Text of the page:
Penguin, 2009. Photo by Lisa Johansson.
Having recently re-read Shirley Jackson’s The Haunting of Hill House (1959) I thought it was about time I read her final novel, We Have Always Lived in the Castle (1962), and I’m very pleased that I did. I was less pleased, however, with the cover of the current edition from Penguin which, like many of the recent Penguin Classics, aspires to a kind of evasive blandness. There are recurrent problems in designing covers for books of exceptional quality: the more the writing opens itself to interpretation, and refuses to be easily categorised, the greater the challenge of finding a single design or image which might represent the book. It’s this that leads literary novels, classics especially, down the road of the text-only cover.
We Have Always Lived in the Castle may be of exceptional quality but it’s also very strange, dark and disturbing, something which the Penguin cover does little to communicate. The opening paragraph doesn’t match the justly celebrated opening of The Haunting of Hill House but it still sets out its stall in no uncertain terms:
My name is Mary Katherine Blackwood. I am eighteen years old, and I live with my sister Constance. I have often thought that with any luck at all I could have been born a werewolf, because the two middle fingers on both my hands are the same length, but I have had to be content with what I had. I dislike washing myself, and dogs, and noise. I like my sister Constance, and Richard Plantagenet, and Amanita phalloides, the death-cup mushroom. Everyone else in my family is dead.
Merricat (as her sister calls her) neglects to mention that they live with one other member of the family, Uncle Julian, a wheelchair-bound survivor of an unresolved poisoning that killed the rest of the family six years earlier. Julian devotes himself to obsessively writing an account of that fatal day while Constance works equally obsessively in the kitchen of the house they share. Mary does little except run errands to the nearby village (whose populace she hates and fears), and play outdoors with her cat, Jonas. Mary is the focus of the novel, a character as painfully introverted as Eleanor in Hill House but with more self-possession and some dangerous obsessions of her own. Joyce Carol Oates in the afterword to the current Penguin edition calls her a witch, which she is in a very diffuse sense. She protects the house with objects that she turns into charms, buries other significant objects, and selects words at random which she believes will protect her. Unlike Hill House there’s nothing at all supernatural in We Have Always Lived in the Castle but Merricat successfully predicts that change is going to disrupt the happily insular household which it does with the arrival of boorish cousin Charles.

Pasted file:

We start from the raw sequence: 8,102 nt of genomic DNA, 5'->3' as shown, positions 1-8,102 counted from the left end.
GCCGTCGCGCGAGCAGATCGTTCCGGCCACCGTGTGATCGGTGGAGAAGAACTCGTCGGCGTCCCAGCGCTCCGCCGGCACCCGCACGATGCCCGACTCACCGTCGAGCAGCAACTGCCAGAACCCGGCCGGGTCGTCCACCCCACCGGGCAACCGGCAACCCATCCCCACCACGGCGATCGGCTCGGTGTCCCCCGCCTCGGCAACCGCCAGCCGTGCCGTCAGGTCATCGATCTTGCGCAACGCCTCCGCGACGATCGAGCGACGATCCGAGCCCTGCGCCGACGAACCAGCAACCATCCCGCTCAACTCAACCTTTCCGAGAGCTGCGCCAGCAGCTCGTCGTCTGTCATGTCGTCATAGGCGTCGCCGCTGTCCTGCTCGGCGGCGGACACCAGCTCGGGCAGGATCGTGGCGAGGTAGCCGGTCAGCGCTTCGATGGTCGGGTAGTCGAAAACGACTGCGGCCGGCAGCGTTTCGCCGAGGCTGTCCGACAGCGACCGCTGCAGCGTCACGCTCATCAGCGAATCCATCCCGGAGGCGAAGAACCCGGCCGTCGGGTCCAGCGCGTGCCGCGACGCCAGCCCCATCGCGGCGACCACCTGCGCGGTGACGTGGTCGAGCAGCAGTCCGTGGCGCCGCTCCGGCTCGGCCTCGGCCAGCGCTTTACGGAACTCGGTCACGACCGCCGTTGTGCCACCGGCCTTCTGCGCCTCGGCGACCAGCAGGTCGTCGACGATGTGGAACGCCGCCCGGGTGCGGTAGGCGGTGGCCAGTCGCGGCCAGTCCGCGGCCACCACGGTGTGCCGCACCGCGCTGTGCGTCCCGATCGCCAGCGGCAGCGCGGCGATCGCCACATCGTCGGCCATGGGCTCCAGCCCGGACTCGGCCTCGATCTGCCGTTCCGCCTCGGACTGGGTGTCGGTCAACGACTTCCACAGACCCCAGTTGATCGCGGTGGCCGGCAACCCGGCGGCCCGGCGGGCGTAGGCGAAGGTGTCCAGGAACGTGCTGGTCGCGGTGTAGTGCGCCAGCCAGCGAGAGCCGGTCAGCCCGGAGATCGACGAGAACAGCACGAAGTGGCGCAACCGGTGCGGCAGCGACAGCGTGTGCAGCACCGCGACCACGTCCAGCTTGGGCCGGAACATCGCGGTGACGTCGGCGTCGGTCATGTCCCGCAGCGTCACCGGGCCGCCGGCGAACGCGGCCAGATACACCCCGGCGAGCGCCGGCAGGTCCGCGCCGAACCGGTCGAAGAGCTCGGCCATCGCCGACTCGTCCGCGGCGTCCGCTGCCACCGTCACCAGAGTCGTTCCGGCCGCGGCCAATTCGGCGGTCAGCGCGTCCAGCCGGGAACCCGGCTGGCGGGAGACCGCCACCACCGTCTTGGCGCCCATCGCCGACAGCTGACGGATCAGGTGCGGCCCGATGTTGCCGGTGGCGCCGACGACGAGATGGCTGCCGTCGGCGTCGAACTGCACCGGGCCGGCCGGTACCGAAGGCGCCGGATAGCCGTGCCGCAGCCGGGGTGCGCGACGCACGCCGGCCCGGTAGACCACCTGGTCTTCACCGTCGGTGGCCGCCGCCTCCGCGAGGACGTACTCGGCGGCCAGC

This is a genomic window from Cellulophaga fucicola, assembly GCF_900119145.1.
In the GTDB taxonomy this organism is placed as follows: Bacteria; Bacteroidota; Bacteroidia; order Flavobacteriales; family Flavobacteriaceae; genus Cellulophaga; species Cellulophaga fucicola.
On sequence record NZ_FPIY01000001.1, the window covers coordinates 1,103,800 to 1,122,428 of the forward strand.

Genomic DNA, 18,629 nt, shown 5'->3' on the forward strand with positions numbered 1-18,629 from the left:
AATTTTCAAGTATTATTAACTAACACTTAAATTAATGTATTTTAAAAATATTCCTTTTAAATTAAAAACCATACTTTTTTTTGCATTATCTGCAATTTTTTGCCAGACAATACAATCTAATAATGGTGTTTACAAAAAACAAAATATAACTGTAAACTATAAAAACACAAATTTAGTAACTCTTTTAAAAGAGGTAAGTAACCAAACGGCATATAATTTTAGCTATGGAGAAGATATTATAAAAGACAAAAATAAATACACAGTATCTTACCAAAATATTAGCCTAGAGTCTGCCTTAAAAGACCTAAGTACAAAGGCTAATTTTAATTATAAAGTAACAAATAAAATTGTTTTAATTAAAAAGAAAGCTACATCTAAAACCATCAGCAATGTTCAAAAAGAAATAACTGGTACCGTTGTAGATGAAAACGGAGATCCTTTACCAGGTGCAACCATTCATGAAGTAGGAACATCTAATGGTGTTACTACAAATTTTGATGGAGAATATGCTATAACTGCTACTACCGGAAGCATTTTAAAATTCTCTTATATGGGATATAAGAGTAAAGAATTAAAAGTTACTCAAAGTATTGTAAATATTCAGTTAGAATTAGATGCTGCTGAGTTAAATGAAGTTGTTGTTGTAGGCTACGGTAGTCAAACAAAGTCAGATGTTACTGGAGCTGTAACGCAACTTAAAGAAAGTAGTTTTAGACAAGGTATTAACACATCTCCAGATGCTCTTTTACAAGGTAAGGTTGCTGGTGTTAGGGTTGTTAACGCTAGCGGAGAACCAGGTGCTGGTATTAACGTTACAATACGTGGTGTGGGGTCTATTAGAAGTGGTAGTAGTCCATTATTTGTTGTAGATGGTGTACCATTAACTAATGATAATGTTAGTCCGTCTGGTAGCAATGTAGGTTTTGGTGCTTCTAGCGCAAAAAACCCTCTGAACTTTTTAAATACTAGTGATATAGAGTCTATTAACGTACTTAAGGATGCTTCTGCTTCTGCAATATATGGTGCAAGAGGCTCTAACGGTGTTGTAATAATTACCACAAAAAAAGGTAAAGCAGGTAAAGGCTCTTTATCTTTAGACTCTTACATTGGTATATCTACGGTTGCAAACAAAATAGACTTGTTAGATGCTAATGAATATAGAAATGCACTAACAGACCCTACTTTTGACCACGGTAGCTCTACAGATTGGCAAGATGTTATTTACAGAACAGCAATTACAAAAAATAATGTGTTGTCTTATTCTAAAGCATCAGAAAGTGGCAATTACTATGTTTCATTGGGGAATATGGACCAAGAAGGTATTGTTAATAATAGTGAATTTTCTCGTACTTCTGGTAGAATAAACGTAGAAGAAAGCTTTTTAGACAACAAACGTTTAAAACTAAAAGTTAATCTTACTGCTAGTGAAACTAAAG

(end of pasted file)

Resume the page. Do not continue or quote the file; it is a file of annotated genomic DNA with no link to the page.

First edition, Viking Press, 1962.
What’s notable for me when looking at earlier cover designs is seeing how much more successful the original covers are compared to later editions. The drawing of Jonas on the jacket of the first edition is suitably wary and even baleful, as Merricat is where strangers are concerned. The lurching, uneven script reflects the skewed lives of the novel’s characters. The cover could have been the work of Merricat herself.
Popular Library, 1963. Illustration by William Teason.
And it’s Merricat who appears on the first paperback edition. I tend to disapprove of the depiction of central characters on book covers but this addresses the challenge brilliantly: the wild hair, the suspicious eye, the charred wood (there is a fire in the second half of the book), and the spikes which give her cat-like ears.
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